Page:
Have fun. Be careful. Stupid golf course.
Do you remember what it was like before you see what you see now? What can be learned from understanding that we don't always understand what is happening?
What is the skillful and appropriate thing to do when we don't get what we want? If there is no universal answer, how is there any way of preparing oneself for life's inevitable disappointments and frustrations of desires?
How might Star Wars Episode V: The Empire Strikes Back teach us in any way about freewill, intentionality, and goal-setting? Do the apparently deep subtexts of certain scenes contain anything other than vaguely humanist platitudes?
Are we patient enough with the sometimes very different preferences others have in matters of culture such as politics, religion, and art? If not, how can we improve our compassionate selves so as to be more accepting of such diversity?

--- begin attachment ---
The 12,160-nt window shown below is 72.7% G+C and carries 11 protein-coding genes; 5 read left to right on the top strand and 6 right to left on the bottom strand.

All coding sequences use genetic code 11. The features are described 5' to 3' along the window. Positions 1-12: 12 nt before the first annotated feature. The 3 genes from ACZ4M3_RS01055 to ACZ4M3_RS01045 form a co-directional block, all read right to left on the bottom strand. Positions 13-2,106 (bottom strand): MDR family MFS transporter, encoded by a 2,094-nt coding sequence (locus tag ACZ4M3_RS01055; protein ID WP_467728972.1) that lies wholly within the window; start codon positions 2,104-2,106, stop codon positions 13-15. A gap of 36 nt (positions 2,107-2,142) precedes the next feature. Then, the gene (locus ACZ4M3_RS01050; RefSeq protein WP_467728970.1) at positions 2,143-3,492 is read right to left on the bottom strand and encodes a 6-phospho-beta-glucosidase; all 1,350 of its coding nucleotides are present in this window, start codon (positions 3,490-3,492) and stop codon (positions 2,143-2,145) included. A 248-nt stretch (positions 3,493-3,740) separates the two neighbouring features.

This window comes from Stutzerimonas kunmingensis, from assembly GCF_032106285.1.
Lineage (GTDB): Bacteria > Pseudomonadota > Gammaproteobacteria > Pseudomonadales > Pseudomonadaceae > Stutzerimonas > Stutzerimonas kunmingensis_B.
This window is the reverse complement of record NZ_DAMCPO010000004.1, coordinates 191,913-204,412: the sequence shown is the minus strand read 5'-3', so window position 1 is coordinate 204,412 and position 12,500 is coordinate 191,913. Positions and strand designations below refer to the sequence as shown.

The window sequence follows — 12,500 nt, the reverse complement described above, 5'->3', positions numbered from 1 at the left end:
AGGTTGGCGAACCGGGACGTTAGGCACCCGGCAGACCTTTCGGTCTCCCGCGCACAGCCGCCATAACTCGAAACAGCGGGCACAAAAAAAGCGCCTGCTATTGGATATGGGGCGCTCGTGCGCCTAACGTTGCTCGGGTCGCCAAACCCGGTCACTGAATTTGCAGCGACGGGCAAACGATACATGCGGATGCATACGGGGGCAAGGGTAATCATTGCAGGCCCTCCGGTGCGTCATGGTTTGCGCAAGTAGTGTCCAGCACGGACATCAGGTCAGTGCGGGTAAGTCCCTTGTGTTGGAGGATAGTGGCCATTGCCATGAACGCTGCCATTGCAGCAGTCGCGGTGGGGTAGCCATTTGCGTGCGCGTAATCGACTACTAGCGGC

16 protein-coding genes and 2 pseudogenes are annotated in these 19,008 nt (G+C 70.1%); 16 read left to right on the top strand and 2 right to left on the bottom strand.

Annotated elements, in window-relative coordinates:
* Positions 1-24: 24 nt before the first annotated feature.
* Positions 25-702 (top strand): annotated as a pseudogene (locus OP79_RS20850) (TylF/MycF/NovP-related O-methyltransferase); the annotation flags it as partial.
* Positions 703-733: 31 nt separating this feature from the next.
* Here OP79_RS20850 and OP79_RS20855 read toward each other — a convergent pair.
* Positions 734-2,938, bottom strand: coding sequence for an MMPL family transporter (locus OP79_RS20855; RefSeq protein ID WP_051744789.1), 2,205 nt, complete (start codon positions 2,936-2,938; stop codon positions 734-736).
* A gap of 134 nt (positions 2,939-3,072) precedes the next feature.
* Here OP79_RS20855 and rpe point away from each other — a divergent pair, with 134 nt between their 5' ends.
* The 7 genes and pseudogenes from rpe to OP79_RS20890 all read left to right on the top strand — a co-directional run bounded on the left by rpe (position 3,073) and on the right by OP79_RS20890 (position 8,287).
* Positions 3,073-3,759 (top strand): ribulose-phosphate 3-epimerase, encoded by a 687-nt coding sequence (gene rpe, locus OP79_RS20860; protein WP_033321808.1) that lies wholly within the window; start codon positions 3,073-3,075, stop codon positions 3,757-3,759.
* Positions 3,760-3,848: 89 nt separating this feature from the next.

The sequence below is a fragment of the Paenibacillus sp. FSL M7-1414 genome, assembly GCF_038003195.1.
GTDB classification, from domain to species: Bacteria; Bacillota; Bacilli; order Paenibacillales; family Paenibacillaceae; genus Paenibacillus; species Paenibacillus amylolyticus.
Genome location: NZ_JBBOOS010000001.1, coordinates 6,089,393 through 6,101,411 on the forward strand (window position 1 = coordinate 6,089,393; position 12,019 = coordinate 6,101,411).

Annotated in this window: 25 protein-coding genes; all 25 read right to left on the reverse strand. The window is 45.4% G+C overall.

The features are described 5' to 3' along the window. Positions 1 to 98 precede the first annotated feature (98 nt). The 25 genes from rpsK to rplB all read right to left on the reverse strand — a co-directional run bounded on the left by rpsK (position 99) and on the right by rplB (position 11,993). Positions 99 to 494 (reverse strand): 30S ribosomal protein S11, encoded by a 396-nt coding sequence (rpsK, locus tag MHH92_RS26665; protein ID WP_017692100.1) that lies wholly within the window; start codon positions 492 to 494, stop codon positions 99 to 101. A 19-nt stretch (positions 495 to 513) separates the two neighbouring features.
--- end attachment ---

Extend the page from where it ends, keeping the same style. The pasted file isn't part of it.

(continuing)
I was a student of David Foster Wallace in grad school. He taught me fiction writing. I taught him a little calculus. For better and/or worse, he always put being authentic before success in anything. Like me I think he found his successes as difficult to process and navigate as his failures. None of which is to take into account the subjectivity of the success/failure spectrum. Self-critical behavior during the trance of depression is about as rational and logical as self-deprecating humor. Gosh, what would he write about Trump/Covid? He'd find a way to elaborate with Twitter, I'm sure. Anyway, In 2016 I wrote this unsuccessful attempt to connect to people through mental illness by way of Dave's legacy. Read if you like, but it wasn't my voice.